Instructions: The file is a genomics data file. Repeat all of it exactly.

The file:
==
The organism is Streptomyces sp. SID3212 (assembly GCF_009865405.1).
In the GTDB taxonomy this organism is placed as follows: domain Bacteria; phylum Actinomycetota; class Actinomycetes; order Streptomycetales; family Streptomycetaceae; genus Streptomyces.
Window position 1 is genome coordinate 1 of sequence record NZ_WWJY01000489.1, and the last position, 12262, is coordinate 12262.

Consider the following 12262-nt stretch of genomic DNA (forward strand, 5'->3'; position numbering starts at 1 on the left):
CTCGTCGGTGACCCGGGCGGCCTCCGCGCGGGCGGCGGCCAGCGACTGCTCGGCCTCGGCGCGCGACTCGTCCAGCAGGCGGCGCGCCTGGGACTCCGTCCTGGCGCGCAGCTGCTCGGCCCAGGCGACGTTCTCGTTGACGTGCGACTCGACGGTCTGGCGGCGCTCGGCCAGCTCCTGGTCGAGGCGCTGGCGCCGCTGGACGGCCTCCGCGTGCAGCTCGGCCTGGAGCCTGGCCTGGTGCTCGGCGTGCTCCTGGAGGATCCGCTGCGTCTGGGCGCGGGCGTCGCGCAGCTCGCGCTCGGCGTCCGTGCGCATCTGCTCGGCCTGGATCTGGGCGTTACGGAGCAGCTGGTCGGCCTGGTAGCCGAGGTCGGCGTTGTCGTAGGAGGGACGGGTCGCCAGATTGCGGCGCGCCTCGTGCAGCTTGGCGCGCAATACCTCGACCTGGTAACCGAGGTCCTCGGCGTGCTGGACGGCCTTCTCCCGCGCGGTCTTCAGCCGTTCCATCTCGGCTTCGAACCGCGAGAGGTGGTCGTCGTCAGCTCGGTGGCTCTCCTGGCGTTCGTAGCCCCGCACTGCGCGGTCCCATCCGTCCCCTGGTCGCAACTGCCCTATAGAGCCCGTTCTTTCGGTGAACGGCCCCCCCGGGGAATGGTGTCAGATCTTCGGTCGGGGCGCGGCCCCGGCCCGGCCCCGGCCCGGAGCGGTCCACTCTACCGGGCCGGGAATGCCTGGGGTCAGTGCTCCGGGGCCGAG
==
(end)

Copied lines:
The organism is Streptomyces sp. SID3212 (assembly GCF_009865405.1).
In the GTDB taxonomy this organism is placed as follows: domain Bacteria; phylum Actinomycetota; class Actinomycetes; order Streptomycetales; family Streptomycetaceae; genus Streptomyces.
Window position 1 is genome coordinate 1 of sequence record NZ_WWJY01000489.1, and the last position, 12262, is coordinate 12262.

Consider the following 12262-nt stretch of genomic DNA (forward strand, 5'->3'; position numbering starts at 1 on the left):
CTCGTCGGTGACCCGGGCGGCCTCCGCGCGGGCGGCGGCCAGCGACTGCTCGGCCTCGGCGCGCGACTCGTCCAGCAGGCGGCGCGCCTGGGACTCCGTCCTGGCGCGCAGCTGCTCGGCCCAGGCGACGTTCTCGTTGACGTGCGACTCGACGGTCTGGCGGCGCTCGGCCAGCTCCTGGTCGAGGCGCTGGCGCCGCTGGACGGCCTCCGCGTGCAGCTCGGCCTGGAGCCTGGCCTGGTGCTCGGCGTGCTCCTGGAGGATCCGCTGCGTCTGGGCGCGGGCGTCGCGCAGCTCGCGCTCGGCGTCCGTGCGCATCTGCTCGGCCTGGATCTGGGCGTTACGGAGCAGCTGGTCGGCCTGGTAGCCGAGGTCGGCGTTGTCGTAGGAGGGACGGGTCGCCAGATTGCGGCGCGCCTCGTGCAGCTTGGCGCGCAATACCTCGACCTGGTAACCGAGGTCCTCGGCGTGCTGGACGGCCTTCTCCCGCGCGGTCTTCAGCCGTTCCATCTCGGCTTCGAACCGCGAGAGGTGGTCGTCGTCAGCTCGGTGGCTCTCCTGGCGTTCGTAGCCCCGCACTGCGCGGTCCCATCCGTCCCCTGGTCGCAACTGCCCTATAGAGCCCGTTCTTTCGGTGAACGGCCCCCCCGGGGAATGGTGTCAGATCTTCGGTCGGGGCGCGGCCCCGGCCCGGCCCCGGCCCGGAGCGGTCCACTCTACCGGGCCGGGAATGCCTGGGGTCAGTGCTCCGGGGCCGAG